One thing is for certain though. Our social welfare programs should never entail putting cash into the hands of welfare recipients. Most of such cash only ends up going right into the pockets of the despicable low-life thugs and punks like Sebas Bastian and Craig Flowers.

Posted 15 May 2018, 10:54 a.m. Suggest removal

DDK says...

Right you are on all points. Hope one of these days we will be able to tell IMF and Co. how far to jump!

Posted 15 May 2018, 11:08 a.m. Suggest removal

Dawes says...

Only way we can do that is if we pay off our debt, which is more then the IMF is asking. As we currently owe billions we are the ones who are being told how far to jump.

Posted 15 May 2018, 1:30 p.m. Suggest removal

DDK says...

Understood Dawes!!!

Posted 15 May 2018, 1:50 p.m. Suggest removal

Sickened says...

Oh yeah! The IMF loves when poor countries borrow more. Economic Hitmen!!!

Posted 15 May 2018, 1:38 p.m. Suggest removal

TheMadHatter says...

Proudloud - exactly correct. Duties should be cut dramatically and even cut gas & diesel tax a little bit - but raise VAT to 10%. Use a little bit of the extra VAT to subsidize BPL a little to bring down bills for those whose bills range between 150 and 300 per month. In other words, a middle class tax cut.

Dont remove VAT from breadbasket. The more you subsidize the poor, the more poor you have to subsidize. Every time a poor woman is able to save $500 under her mattress, she stops taking her pills.

Posted 15 May 2018, 10:59 a.m. Suggest removal

Sickened says...

Poor people love to breed. Seems to give them some sort of meaning. Just look at Africa AND DO THE OPPOSITE!

Posted 15 May 2018, 1:39 p.m. Suggest removal

sheeprunner12 says...


Posted 15 May 2018, 11:13 a.m. Suggest removal

Well_mudda_take_sic says...

> "The Bill also sets out a “long-term” target of reducing the Government’s **direct** debt-to-GDP ratio from the current 58 per cent to “no more than 50 per cent."

Our real target should be getting our **total** debt-to-GDP ratio from the current 90%-100% down to no more than 70%. Our **total**, as opposed to **direct**, debt-to-GDP ratio includes things like unfunded pension liabilities and government guaranteed indebtedness of all government controlled entities.

Posted 15 May 2018, 11:23 a.m. Suggest removal

screwedbahamian says...

Hopefully it will NOT be as I experienced in 2011 at retirement age when the Government of PAPA INGRAHAM took away my pension benefits, despite being enrolled since 1974 and contributing to the NIB pension fund, due to the major corruption and mismanagement of the NIB funds.
NIB pension funds should not be used to bail out corrupt and mismanaged government departments and agencies..
Bahamians should consider contributions to the NIB fund as additional taxes and establish and manage their own retirement/pension funds.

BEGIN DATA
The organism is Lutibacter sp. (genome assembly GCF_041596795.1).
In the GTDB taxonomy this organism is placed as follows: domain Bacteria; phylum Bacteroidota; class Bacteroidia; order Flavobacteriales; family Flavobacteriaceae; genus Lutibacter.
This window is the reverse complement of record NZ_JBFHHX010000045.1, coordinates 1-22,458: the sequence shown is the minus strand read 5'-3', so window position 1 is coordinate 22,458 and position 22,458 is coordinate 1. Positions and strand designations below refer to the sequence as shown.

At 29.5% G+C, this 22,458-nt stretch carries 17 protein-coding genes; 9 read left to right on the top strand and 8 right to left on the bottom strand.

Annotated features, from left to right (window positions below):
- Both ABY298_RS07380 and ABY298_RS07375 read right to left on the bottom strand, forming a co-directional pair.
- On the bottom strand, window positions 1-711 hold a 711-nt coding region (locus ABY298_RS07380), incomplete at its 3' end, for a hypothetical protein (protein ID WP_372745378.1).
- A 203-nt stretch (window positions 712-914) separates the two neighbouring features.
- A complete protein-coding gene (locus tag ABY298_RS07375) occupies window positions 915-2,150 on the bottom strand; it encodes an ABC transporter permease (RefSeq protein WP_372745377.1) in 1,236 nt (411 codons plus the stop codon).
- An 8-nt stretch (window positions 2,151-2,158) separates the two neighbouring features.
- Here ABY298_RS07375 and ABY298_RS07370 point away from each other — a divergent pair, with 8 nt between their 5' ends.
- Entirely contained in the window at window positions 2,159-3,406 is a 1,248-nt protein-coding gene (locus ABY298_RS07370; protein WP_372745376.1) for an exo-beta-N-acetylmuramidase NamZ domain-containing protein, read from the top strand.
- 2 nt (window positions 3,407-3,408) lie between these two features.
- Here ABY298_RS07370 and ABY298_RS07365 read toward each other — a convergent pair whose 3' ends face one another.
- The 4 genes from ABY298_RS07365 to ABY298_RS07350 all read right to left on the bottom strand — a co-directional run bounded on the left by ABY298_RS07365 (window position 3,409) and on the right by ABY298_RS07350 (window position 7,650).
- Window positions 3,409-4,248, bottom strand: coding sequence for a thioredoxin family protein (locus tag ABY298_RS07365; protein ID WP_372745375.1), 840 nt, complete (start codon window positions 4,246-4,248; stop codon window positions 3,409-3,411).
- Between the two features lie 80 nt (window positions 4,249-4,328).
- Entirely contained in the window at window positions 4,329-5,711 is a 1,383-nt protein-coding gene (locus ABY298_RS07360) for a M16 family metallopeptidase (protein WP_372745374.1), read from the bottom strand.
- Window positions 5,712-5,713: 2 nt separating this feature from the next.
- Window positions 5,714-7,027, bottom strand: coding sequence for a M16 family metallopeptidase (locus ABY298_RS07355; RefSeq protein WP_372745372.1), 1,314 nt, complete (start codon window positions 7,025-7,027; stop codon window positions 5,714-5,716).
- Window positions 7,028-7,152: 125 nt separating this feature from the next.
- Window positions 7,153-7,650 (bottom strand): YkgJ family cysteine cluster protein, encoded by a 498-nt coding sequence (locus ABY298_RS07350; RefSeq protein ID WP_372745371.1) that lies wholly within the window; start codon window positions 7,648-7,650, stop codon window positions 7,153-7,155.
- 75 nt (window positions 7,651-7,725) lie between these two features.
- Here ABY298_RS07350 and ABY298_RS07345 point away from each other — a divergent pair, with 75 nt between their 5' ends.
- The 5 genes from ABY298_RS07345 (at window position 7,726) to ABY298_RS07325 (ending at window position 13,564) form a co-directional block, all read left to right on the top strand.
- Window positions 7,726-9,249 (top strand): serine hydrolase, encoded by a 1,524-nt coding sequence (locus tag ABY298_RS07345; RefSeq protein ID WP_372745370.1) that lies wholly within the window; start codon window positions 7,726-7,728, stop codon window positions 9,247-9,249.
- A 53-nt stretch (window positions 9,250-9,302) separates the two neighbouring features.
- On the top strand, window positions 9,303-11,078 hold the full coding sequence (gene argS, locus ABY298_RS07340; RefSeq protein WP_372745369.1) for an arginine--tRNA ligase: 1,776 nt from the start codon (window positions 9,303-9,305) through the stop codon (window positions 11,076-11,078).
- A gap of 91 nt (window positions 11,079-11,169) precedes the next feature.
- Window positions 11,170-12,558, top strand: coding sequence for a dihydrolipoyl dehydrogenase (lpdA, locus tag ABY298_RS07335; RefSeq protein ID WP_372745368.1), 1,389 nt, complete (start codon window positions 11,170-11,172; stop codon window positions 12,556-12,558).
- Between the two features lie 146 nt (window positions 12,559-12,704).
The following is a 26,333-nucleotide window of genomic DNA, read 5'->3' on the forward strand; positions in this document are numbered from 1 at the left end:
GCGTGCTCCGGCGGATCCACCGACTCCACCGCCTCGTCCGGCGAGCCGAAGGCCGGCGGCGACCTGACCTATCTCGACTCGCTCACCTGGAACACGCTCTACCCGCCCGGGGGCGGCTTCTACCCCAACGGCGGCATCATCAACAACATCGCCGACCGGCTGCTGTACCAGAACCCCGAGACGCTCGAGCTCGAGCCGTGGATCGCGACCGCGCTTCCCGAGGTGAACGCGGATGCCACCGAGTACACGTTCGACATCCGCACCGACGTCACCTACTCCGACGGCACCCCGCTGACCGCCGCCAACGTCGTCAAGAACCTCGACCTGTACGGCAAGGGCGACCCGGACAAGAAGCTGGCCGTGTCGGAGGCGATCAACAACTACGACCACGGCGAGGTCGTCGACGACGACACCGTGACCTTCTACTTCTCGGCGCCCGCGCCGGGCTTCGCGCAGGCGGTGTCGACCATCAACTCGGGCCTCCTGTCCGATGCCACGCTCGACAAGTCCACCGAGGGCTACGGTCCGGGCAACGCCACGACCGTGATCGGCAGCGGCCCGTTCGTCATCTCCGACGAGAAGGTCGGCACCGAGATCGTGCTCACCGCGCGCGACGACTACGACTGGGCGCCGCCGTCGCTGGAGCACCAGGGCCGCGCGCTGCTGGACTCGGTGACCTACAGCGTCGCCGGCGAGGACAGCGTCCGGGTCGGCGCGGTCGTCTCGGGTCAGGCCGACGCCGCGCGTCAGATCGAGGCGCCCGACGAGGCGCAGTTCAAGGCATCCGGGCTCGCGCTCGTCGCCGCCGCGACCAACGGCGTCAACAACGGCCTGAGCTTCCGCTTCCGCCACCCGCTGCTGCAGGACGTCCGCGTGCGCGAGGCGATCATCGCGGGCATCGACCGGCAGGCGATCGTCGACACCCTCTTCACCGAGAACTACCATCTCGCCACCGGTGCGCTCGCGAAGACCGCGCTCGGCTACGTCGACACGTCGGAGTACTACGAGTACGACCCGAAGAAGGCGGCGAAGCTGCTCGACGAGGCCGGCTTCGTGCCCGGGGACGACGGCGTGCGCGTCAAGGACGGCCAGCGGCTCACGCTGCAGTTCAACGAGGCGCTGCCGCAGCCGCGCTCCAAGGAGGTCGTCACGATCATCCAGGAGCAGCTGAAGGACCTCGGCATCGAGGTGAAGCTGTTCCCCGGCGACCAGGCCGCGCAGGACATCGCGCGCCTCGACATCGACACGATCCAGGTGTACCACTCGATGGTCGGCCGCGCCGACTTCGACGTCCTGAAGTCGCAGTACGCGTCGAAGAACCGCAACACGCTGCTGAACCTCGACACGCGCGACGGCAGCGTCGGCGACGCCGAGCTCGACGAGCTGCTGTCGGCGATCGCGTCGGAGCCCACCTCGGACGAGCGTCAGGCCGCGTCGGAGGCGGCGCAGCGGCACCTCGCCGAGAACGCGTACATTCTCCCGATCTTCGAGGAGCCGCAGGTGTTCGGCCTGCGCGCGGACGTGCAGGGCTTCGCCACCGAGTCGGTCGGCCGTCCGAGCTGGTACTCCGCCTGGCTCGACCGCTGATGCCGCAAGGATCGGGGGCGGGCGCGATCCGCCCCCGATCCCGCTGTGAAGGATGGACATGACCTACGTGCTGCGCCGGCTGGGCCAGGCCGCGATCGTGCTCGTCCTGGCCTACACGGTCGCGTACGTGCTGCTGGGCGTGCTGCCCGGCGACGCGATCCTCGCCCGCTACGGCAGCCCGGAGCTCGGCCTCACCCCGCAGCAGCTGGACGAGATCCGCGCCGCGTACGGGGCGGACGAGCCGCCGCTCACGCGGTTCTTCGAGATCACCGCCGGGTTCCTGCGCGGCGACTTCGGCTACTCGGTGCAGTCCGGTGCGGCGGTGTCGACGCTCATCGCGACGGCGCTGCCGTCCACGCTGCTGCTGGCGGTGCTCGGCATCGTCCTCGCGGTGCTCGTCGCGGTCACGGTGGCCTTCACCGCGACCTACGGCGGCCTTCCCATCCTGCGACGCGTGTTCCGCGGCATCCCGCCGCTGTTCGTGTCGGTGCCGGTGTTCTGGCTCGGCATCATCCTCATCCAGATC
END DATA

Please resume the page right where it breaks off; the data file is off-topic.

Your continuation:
Posted 15 May 2018, 12:37 p.m. Suggest removal

Sickened says...

Correct!!! NIB is anything BUT a retirement plan!

Posted 15 May 2018, 1:43 p.m. Suggest removal

DDK says...

Does anyone actually know the base rate of and criteria for pensions to civil servants and MP's, PM's, Senators, etc? What about all of these Board members? Is the Governor General still receiving her deceased husband's pension in addition to the stipend she receives as Governor General?

Posted 15 May 2018, 12:38 p.m. Suggest removal

TalRussell says...

Careful, Ma Comrade DDK, not only has the GG out performed that of the entire Imperial red shirts cabinet- Her Excellency might just has be only one left standing on hill if the need arises royally step-in and looks down save the people from their own government.

Posted 15 May 2018, 1:05 p.m. Suggest removal

Sickened says...

Oh Jesus! If she/it is or may be our last and only hope then I ga start eating myself now.

Posted 15 May 2018, 1:45 p.m. Suggest removal

DDK says...

Me thinks you have a slight obsession with "The Lady"' on the hill LOL!

Posted 15 May 2018, 1:52 p.m. Suggest removal

sheeprunner12 says...

BOL ......... The Pindlings will suck off the Treasury to the last red cent

Posted 15 May 2018, 1:06 p.m. Suggest removal

TalRussell says...

Ma Comrade, why is it Four red shirts governing administrations have been unable trace down the so-called millions the Pindlings have for years been accused hiding? Even the Swiss would've been exposed over this into their 17th year red shirts governing period.... strange only money thing found was unpaid light bill for couple hundred dollars... but it's not just the Pindlings.... even the recently deceased Ronnie Butler got no respect shown dead, from this Imperial red shirts cabinet.

Posted 15 May 2018, 1:10 p.m. Suggest removal

Sickened says...

We just waiting for that recently sick guy to find Jesus and tell us. All fingers point to him.

Posted 15 May 2018, 1:48 p.m. Suggest removal

Sickened says...

Our government's response to the IMF... "Yes boss!"